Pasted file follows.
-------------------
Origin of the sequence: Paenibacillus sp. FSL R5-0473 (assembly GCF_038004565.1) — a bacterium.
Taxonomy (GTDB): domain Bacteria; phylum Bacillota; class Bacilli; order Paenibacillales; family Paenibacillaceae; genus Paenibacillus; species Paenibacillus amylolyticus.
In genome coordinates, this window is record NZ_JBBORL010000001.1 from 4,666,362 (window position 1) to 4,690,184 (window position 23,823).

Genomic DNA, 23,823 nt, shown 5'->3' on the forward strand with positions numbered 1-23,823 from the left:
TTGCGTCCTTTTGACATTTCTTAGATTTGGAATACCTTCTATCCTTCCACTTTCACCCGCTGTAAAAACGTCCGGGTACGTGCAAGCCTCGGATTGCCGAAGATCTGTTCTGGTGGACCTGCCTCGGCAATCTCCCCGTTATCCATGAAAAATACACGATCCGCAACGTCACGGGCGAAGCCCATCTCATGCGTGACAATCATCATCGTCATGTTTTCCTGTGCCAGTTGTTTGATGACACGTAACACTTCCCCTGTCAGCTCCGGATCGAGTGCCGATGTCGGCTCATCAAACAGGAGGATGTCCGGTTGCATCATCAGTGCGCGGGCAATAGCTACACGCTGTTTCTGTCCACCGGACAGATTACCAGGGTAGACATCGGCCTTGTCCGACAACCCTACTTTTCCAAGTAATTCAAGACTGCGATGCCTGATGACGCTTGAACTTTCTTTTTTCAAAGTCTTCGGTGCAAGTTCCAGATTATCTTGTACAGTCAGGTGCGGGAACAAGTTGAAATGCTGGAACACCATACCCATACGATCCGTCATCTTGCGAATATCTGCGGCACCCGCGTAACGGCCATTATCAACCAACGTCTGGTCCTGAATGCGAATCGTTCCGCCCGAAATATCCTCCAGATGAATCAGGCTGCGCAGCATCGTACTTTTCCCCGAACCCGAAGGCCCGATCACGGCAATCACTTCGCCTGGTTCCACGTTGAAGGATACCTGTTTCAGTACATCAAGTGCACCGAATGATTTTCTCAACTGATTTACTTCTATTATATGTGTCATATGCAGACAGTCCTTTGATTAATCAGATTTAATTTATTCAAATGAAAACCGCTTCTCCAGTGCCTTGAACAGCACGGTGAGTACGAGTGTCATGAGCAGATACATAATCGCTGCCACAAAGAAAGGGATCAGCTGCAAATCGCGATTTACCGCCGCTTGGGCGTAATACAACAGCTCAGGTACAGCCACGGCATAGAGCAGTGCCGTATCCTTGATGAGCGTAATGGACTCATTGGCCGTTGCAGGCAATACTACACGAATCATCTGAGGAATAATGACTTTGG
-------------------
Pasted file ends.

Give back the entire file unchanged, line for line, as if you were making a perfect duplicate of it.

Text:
Origin of the sequence: Paenibacillus sp. FSL R5-0473 (assembly GCF_038004565.1) — a bacterium.
Taxonomy (GTDB): domain Bacteria; phylum Bacillota; class Bacilli; order Paenibacillales; family Paenibacillaceae; genus Paenibacillus; species Paenibacillus amylolyticus.
In genome coordinates, this window is record NZ_JBBORL010000001.1 from 4,666,362 (window position 1) to 4,690,184 (window position 23,823).

Genomic DNA, 23,823 nt, shown 5'->3' on the forward strand with positions numbered 1-23,823 from the left:
TTGCGTCCTTTTGACATTTCTTAGATTTGGAATACCTTCTATCCTTCCACTTTCACCCGCTGTAAAAACGTCCGGGTACGTGCAAGCCTCGGATTGCCGAAGATCTGTTCTGGTGGACCTGCCTCGGCAATCTCCCCGTTATCCATGAAAAATACACGATCCGCAACGTCACGGGCGAAGCCCATCTCATGCGTGACAATCATCATCGTCATGTTTTCCTGTGCCAGTTGTTTGATGACACGTAACACTTCCCCTGTCAGCTCCGGATCGAGTGCCGATGTCGGCTCATCAAACAGGAGGATGTCCGGTTGCATCATCAGTGCGCGGGCAATAGCTACACGCTGTTTCTGTCCACCGGACAGATTACCAGGGTAGACATCGGCCTTGTCCGACAACCCTACTTTTCCAAGTAATTCAAGACTGCGATGCCTGATGACGCTTGAACTTTCTTTTTTCAAAGTCTTCGGTGCAAGTTCCAGATTATCTTGTACAGTCAGGTGCGGGAACAAGTTGAAATGCTGGAACACCATACCCATACGATCCGTCATCTTGCGAATATCTGCGGCACCCGCGTAACGGCCATTATCAACCAACGTCTGGTCCTGAATGCGAATCGTTCCGCCCGAAATATCCTCCAGATGAATCAGGCTGCGCAGCATCGTACTTTTCCCCGAACCCGAAGGCCCGATCACGGCAATCACTTCGCCTGGTTCCACGTTGAAGGATACCTGTTTCAGTACATCAAGTGCACCGAATGATTTTCTCAACTGATTTACTTCTATTATATGTGTCATATGCAGACAGTCCTTTGATTAATCAGATTTAATTTATTCAAATGAAAACCGCTTCTCCAGTGCCTTGAACAGCACGGTGAGTACGAGTGTCATGAGCAGATACATAATCGCTGCCACAAAGAAAGGGATCAGCTGCAAATCGCGATTTACCGCCGCTTGGGCGTAATACAACAGCTCAGGTACAGCCACGGCATAGAGCAGTGCCGTATCCTTGATGAGCGTAATGGACTCATTGGCCGTTGCAGGCAATACTACACGAATCATCTGAGGAATAATGACTTTGG